All families are different and will react differently to someone coming out. Attempting to gauge their general level of acceptance might be a good place to start - referencing a news article, or mentioning a film that relates to trans or non-binary issues may help you to understand how willing they would be to accept you. As with coming out to friends, there are multiple ways to have this conversation, whether it’s one-on-one with individual members, or in one large group.
Always consider your safety when planning on coming out. If you live with the people you’re coming out to, or you are dependant on them and you think they may react poorly, consider having a back-up plan, such as a place to stay, or a friend who knows your situation. Planning for something like this might seem pessimistic, but it’s always best to be safe.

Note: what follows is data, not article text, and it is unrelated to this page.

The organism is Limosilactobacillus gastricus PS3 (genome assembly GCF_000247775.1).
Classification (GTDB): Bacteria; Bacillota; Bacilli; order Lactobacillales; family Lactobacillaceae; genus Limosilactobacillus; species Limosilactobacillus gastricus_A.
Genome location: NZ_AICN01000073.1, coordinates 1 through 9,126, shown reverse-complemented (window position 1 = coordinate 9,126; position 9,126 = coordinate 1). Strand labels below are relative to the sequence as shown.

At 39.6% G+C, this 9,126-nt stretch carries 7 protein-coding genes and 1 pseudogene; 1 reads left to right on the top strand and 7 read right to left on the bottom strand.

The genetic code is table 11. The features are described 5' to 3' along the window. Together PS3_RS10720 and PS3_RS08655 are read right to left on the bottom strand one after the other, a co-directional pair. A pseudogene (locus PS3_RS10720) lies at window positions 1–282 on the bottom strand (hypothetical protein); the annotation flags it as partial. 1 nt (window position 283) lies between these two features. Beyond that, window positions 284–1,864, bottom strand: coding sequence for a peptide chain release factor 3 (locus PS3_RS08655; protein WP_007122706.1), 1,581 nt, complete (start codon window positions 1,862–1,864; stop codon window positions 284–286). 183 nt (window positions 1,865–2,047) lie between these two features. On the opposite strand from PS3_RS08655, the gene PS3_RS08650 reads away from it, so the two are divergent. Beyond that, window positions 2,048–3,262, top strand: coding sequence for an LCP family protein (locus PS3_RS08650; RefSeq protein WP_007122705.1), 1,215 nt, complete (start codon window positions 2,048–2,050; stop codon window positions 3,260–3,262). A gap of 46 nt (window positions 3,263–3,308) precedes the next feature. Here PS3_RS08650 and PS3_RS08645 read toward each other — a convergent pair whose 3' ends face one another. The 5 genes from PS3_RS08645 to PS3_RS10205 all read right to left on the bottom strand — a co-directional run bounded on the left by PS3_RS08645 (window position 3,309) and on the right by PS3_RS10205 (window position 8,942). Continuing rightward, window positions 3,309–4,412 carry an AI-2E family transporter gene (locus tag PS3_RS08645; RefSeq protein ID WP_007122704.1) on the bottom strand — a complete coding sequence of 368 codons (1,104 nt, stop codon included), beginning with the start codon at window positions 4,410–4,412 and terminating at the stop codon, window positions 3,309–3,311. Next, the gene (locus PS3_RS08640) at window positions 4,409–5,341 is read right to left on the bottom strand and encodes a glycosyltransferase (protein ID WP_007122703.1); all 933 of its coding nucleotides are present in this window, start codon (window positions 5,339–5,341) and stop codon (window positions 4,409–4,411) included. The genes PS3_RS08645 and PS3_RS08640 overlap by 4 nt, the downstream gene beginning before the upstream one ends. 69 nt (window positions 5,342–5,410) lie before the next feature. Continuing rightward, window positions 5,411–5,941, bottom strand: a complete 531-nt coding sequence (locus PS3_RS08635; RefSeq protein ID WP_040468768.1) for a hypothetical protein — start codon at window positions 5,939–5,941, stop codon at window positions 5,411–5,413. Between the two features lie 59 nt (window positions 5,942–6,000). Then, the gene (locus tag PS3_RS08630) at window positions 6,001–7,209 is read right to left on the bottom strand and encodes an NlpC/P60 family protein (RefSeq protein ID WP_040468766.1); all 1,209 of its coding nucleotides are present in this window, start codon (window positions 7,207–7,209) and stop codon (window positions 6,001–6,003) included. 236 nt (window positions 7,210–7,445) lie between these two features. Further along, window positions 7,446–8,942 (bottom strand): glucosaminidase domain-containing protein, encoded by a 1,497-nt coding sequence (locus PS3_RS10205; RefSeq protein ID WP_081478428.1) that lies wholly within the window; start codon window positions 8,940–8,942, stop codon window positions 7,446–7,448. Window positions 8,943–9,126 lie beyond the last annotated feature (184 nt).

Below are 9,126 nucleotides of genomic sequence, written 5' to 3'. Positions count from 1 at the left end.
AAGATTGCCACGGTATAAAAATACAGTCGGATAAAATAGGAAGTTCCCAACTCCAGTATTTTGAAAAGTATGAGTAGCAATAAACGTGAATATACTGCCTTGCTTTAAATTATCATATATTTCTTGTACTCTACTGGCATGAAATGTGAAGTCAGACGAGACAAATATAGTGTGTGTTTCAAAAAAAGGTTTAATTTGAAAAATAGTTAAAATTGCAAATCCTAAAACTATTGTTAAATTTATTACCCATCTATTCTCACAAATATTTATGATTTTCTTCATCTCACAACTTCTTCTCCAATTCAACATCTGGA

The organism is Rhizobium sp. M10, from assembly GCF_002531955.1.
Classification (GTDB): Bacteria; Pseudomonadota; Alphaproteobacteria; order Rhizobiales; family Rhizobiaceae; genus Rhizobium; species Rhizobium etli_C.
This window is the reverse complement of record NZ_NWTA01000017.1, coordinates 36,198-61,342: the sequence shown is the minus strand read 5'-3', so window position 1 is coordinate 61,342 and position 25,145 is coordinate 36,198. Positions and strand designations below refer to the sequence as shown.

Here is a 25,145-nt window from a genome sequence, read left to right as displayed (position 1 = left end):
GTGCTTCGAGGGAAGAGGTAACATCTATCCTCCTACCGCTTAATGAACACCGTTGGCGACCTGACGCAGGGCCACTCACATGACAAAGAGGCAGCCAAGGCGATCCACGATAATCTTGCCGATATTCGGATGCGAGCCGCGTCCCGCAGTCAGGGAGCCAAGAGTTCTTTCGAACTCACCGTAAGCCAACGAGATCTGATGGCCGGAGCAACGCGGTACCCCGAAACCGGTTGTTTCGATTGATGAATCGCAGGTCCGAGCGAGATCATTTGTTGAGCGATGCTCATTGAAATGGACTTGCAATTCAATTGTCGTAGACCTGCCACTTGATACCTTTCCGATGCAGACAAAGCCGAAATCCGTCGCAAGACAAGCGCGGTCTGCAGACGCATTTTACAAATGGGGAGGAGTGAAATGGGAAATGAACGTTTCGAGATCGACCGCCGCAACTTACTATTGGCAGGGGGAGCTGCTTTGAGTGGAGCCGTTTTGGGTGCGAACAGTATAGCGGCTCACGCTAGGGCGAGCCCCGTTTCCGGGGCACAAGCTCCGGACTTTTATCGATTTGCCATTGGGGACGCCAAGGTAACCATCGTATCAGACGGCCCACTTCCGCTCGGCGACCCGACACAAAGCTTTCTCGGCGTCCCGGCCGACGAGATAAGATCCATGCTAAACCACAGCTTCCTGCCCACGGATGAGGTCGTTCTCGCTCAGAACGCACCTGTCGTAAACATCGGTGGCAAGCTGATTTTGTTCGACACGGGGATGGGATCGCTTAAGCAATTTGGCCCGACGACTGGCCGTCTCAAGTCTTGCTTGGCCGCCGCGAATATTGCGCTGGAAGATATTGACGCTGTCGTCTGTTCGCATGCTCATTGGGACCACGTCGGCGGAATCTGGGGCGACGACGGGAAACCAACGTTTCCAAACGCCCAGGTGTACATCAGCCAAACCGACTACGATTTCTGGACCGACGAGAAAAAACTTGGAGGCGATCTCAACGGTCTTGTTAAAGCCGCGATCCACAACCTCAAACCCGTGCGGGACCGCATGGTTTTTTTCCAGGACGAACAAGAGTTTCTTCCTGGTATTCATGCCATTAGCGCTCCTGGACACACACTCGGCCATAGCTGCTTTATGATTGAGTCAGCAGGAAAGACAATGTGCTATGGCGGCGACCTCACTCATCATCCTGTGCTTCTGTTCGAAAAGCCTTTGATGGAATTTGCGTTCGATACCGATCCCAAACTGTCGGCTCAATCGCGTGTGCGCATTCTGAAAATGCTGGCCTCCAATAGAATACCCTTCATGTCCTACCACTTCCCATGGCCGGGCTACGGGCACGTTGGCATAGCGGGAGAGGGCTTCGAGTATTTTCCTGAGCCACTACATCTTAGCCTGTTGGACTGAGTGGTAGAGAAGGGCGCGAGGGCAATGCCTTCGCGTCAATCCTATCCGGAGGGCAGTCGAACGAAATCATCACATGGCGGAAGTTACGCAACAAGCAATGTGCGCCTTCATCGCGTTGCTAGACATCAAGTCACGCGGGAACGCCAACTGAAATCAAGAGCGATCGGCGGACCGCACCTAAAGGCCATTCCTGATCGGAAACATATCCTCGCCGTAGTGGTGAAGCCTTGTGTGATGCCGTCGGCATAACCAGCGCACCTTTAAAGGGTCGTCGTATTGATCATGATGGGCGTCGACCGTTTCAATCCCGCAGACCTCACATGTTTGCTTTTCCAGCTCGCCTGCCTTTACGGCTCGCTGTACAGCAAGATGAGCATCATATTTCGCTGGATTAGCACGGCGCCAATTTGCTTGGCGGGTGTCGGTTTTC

It may take your family some time to adjust. They may have known you your whole life and that change may be slow. That does not mean you can’t hold them accountable - you deserve respect, and just because someone is related to you doesn’t mean that they can disregard your gender identity.
Remember, family does not just mean those who are biologically related to you. We all have the ability to choose our own families, and those bonds can be just as strong, if not stronger.